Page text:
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Pakistan welcomes G-20 decision to suspend debt service for 76 countries – Journal


ISLAMABAD: Pakistan on Thursday welcomed the G-20’s decision to suspend debt service to 76 developing countries, saying it would have a substantial impact on economies reeling from the Covid-19 pandemic.

“The Prime Minister appreciated the debt relief measures of the G-20 countries, the IMF (International Monetary Fund) and the World Bank for developing countries, including Pakistan,” said the Prime Minister’s office. minister in a press release.

Pakistan, which itself suffers from heavy external debt, has been at the forefront in advocating for debt relief and restructuring of struggling economies so that they can devote their resources to saving lives.

Prime Minister Imran Khan launched an international appeal for debt relief on April 12. He urged world leaders to help developing countries cope with the impact of Covid-19 through debt relief and restructuring so that fiscal space can be created for they can carry out relief activities in their countries.

Pakistan’s total external debt is $ 107 billion and in the last fiscal year (2018-19), $ 11.6 billion was disbursed to service these loans.

Qureshi calls it Islamabad’s diplomatic feat

The Prime Minister’s call for debt relief, known as the “Global Debt Relief Initiative”, was preceded by a major diplomatic campaign by the Foreign Ministry.

Endorsing Prime Minister Khan’s appeal, a spokesperson for UN Secretary-General Stéphane Dujarric said Khan’s initiative was in the same spirit as the Secretary-General’s position.

A meeting of finance ministers and officials from the G-20 countries agreed on Wednesday to suspend principal and interest repayments to poor and least developed countries for nearly a year. Countries that have paid debt service to the World Bank and IMF are eligible for relief. The initiative, which is supported by the Paris Club of creditors, would be effective from May 1.

Pakistan will also be able to benefit from the relief to be on an IMF program.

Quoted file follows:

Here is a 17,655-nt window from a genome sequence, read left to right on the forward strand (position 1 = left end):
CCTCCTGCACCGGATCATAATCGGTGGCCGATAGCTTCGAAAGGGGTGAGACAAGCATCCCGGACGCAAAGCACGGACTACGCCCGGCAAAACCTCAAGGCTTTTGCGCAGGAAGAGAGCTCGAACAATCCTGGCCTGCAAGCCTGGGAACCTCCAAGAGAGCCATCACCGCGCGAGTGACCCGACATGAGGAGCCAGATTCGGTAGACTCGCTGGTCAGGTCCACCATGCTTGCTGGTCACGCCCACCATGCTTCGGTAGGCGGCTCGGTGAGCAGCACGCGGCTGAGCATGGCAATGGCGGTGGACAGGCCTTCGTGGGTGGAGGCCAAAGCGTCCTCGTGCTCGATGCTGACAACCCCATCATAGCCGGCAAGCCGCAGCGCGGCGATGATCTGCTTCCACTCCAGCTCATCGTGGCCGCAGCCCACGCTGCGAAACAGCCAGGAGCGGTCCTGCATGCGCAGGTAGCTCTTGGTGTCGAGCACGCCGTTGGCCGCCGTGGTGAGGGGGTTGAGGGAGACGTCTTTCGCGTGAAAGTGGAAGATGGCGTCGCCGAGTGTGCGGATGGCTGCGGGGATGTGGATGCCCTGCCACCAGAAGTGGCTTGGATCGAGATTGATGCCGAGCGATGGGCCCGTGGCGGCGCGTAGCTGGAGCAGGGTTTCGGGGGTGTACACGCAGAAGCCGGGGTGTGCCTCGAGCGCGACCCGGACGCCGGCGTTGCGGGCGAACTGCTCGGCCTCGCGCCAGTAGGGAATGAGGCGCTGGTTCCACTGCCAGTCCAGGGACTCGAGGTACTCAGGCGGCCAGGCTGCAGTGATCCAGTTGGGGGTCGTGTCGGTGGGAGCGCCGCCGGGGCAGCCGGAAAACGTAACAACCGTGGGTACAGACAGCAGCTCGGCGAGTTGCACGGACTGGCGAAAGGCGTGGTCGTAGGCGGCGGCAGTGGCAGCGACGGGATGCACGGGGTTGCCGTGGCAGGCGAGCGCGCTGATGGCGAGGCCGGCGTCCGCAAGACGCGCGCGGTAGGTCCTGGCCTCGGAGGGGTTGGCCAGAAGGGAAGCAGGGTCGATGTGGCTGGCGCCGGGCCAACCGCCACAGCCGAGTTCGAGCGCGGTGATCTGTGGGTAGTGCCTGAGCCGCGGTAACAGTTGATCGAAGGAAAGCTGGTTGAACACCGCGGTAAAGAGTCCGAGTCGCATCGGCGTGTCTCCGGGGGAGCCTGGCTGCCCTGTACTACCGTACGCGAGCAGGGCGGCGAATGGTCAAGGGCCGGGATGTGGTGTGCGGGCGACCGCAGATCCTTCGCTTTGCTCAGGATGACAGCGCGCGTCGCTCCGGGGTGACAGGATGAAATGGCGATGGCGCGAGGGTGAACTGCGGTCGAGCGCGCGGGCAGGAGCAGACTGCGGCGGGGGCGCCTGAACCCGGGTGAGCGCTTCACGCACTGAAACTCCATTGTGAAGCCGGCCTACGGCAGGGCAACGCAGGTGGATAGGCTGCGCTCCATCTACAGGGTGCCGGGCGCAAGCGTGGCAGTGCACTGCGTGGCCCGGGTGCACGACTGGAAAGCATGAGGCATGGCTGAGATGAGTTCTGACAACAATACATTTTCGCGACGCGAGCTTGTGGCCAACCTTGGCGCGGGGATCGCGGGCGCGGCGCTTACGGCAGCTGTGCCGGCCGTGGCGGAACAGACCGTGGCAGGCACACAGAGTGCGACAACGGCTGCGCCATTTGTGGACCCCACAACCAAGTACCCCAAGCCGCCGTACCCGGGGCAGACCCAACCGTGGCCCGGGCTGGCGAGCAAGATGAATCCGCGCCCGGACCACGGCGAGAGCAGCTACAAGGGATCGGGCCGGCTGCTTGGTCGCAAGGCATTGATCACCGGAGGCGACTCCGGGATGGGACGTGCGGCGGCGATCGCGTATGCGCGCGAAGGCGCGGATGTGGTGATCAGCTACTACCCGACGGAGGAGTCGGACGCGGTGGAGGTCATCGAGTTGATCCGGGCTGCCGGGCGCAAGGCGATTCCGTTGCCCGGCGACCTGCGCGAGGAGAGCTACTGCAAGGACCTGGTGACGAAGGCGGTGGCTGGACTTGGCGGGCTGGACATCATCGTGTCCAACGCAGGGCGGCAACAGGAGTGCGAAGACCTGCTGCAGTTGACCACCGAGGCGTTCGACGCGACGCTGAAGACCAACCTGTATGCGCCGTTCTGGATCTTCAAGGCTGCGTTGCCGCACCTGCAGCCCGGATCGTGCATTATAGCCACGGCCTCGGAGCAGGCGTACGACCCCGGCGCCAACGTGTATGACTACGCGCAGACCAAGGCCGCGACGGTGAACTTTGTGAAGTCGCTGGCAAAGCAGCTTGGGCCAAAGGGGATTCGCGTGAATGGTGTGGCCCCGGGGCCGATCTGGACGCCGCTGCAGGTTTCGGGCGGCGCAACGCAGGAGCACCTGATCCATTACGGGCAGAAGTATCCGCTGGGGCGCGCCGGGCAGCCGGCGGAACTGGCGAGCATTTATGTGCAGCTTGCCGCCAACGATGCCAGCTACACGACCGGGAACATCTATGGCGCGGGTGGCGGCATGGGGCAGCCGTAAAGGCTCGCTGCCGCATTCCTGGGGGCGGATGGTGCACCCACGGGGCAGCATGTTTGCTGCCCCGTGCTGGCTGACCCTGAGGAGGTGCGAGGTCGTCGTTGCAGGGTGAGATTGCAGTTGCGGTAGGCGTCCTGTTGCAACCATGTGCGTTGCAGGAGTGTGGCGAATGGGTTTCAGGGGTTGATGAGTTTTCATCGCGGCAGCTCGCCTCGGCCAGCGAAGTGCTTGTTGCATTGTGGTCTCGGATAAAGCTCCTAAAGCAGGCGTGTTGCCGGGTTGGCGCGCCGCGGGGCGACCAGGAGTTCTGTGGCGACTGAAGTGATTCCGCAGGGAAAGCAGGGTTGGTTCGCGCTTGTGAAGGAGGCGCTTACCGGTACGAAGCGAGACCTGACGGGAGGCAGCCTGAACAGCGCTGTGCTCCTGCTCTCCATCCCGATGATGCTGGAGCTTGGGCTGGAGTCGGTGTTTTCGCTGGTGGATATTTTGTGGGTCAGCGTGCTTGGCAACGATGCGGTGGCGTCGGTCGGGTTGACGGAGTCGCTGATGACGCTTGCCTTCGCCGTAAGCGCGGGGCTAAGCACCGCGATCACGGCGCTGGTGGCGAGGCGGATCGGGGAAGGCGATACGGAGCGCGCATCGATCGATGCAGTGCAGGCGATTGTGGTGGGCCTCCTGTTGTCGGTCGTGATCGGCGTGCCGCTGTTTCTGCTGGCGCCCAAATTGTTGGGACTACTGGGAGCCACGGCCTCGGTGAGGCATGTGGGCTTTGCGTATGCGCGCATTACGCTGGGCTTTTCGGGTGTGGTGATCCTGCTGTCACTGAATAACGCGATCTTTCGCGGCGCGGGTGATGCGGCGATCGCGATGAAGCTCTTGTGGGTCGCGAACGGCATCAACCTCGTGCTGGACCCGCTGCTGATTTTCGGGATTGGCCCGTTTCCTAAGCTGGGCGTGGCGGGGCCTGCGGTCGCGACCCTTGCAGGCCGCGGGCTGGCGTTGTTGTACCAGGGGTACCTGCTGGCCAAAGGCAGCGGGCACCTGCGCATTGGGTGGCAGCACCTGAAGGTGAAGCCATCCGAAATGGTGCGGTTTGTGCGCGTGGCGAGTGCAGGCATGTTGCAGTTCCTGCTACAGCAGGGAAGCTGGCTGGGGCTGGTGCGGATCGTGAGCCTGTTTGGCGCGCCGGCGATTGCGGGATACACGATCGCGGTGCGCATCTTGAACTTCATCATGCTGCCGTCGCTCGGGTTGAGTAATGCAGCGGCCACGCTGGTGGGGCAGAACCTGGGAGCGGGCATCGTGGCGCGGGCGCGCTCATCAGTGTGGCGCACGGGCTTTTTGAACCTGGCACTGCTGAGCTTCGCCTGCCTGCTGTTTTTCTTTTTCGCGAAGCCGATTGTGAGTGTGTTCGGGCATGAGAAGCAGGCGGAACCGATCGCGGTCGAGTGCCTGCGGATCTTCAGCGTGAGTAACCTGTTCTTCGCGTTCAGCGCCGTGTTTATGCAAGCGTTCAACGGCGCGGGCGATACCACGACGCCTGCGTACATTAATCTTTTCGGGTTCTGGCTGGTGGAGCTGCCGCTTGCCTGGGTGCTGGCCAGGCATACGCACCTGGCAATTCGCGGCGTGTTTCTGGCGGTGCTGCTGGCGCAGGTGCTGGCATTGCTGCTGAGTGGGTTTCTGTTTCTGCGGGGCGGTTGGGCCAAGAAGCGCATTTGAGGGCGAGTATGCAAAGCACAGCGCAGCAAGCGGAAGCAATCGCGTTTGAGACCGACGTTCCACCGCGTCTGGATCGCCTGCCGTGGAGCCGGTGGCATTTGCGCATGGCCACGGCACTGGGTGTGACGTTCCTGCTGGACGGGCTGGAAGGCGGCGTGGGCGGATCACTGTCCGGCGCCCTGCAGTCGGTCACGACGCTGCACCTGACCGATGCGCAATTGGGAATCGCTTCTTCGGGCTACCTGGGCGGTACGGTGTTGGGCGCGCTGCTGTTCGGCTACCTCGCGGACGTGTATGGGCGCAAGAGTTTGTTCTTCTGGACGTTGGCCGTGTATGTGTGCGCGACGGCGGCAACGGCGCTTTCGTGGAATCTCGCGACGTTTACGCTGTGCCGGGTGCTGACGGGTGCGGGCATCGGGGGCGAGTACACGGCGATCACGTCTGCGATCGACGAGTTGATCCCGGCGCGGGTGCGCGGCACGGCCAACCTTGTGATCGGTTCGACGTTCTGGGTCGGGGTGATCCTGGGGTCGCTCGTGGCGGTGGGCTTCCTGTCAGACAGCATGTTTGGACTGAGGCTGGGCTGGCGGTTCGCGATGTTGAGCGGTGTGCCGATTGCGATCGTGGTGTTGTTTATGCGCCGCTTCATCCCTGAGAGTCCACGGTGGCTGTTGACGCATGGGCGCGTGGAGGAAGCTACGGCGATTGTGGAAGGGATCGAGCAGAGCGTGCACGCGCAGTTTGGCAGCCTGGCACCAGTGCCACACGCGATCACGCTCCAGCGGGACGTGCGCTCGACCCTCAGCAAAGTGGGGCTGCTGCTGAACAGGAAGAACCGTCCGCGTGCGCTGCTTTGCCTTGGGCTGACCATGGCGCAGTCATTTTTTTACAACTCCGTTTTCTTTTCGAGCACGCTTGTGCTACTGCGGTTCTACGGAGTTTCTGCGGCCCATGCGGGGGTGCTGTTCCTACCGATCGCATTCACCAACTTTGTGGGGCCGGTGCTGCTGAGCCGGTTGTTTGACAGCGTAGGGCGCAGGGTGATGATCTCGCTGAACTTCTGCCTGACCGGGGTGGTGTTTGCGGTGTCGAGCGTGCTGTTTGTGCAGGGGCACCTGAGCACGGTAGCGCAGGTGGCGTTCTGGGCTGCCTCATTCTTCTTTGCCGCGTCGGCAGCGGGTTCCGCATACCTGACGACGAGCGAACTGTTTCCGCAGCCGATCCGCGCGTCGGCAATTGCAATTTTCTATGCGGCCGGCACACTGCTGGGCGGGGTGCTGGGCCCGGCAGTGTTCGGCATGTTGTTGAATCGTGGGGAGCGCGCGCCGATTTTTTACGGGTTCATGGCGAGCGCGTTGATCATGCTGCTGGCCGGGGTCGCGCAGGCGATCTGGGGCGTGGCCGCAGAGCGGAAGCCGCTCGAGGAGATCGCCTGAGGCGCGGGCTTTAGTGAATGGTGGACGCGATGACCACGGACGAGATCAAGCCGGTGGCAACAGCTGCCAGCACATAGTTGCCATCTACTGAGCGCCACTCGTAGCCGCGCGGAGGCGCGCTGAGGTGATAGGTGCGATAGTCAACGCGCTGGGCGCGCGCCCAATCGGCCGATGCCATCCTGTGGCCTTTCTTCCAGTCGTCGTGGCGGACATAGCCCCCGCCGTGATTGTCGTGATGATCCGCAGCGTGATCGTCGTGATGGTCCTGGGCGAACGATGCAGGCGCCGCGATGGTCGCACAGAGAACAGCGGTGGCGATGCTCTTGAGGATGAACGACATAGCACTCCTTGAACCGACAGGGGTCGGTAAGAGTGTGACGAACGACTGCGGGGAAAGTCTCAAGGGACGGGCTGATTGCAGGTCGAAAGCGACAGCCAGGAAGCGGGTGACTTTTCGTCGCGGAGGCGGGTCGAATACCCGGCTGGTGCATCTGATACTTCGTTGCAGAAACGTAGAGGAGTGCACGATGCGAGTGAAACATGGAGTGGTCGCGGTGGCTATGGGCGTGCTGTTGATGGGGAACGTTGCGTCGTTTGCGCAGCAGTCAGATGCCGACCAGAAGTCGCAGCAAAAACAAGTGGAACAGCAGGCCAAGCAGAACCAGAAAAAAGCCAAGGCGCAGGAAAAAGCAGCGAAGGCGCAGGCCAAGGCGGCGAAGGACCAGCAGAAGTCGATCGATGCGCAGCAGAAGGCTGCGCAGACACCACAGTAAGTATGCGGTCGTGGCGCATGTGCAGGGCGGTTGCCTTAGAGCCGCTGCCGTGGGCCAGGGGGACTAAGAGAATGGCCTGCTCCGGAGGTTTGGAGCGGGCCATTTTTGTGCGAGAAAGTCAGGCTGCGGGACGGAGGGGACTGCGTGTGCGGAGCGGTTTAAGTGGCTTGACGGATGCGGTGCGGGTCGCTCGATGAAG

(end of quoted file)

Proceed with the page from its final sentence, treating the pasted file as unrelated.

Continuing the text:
Fiscal space

Foreign Minister Shah Mehmood Qureshi, at a press conference at the Foreign Ministry, said Pakistan would get fiscal space through the relief plan and the government would use it for the welfare of the country. population, especially the most vulnerable segments of society.

He said the detailed study on the impact of G-20 debt relief was underway, but it was going to be substantial.

Pakistan has announced an $ 8 billion relief plan. This includes distributing food and disbursing money for the poor.

Mr Qureshi said the immediate objective of the prime minister’s call for debt relief was to create fiscal space and this has been achieved.

He hailed it as Pakistan’s diplomatic achievement. He recalled that skepticism reigned when the initiative was launched and that he too had warned the Prime Minister about the risks. However, he said, it worked.

Responding to a question about seeking similar relief from China, the foreign minister said the G-20 package would not have been possible without Beijing’s support. In addition, he maintained that the focus should be on international financial institutions because China’s share in Pakistan’s external lending is very low.

“A lot can be done bilaterally and we will do it whenever necessary,” he added.

Meanwhile, IMF Resident Representative in Pakistan Teresa Daban Sanchez called on Foreign Minister Qureshi to discuss the Covid-19 pandemic and its impact.

Mr Qureshi, during the meeting, stressed that any initiative to help developing countries tackle the ramifications of Covid-19 should be inclusive and without onerous conditions.

It should be remembered that in addition to debt relief, Pakistan is working with the IMF for a concessional financing agreement of $ 1.4 billion to deal with the economic impact of the coronavirus outbreak.

Posted in Dawn, April 17, 2020


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